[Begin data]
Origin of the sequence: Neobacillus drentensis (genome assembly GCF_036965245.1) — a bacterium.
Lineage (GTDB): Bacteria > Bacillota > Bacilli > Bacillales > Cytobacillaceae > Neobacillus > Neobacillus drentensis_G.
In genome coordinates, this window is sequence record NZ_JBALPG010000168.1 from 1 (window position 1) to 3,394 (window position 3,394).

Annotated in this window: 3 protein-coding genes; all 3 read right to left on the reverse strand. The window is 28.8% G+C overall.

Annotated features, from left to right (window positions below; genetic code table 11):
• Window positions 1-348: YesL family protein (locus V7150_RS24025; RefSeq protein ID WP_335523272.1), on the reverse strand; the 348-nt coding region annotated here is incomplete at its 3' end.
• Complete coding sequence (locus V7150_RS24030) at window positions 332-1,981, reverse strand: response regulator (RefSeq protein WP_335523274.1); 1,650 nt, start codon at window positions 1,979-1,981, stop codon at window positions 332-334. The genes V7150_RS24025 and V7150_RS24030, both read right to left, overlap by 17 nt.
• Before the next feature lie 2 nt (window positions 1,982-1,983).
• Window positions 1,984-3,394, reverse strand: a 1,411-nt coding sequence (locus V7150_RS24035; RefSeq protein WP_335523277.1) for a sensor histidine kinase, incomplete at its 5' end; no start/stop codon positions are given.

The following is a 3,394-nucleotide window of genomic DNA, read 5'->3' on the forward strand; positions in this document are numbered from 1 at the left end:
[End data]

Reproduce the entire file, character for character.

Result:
Origin of the sequence: Neobacillus drentensis (genome assembly GCF_036965245.1) — a bacterium.
Lineage (GTDB): Bacteria > Bacillota > Bacilli > Bacillales > Cytobacillaceae > Neobacillus > Neobacillus drentensis_G.
In genome coordinates, this window is sequence record NZ_JBALPG010000168.1 from 1 (window position 1) to 3,394 (window position 3,394).

Annotated in this window: 3 protein-coding genes; all 3 read right to left on the reverse strand. The window is 28.8% G+C overall.

Annotated features, from left to right (window positions below; genetic code table 11):
• Window positions 1-348: YesL family protein (locus V7150_RS24025; RefSeq protein ID WP_335523272.1), on the reverse strand; the 348-nt coding region annotated here is incomplete at its 3' end.
• Complete coding sequence (locus V7150_RS24030) at window positions 332-1,981, reverse strand: response regulator (RefSeq protein WP_335523274.1); 1,650 nt, start codon at window positions 1,979-1,981, stop codon at window positions 332-334. The genes V7150_RS24025 and V7150_RS24030, both read right to left, overlap by 17 nt.
• Before the next feature lie 2 nt (window positions 1,982-1,983).
• Window positions 1,984-3,394, reverse strand: a 1,411-nt coding sequence (locus V7150_RS24035; RefSeq protein WP_335523277.1) for a sensor histidine kinase, incomplete at its 5' end; no start/stop codon positions are given.

The following is a 3,394-nucleotide window of genomic DNA, read 5'->3' on the forward strand; positions in this document are numbered from 1 at the left end: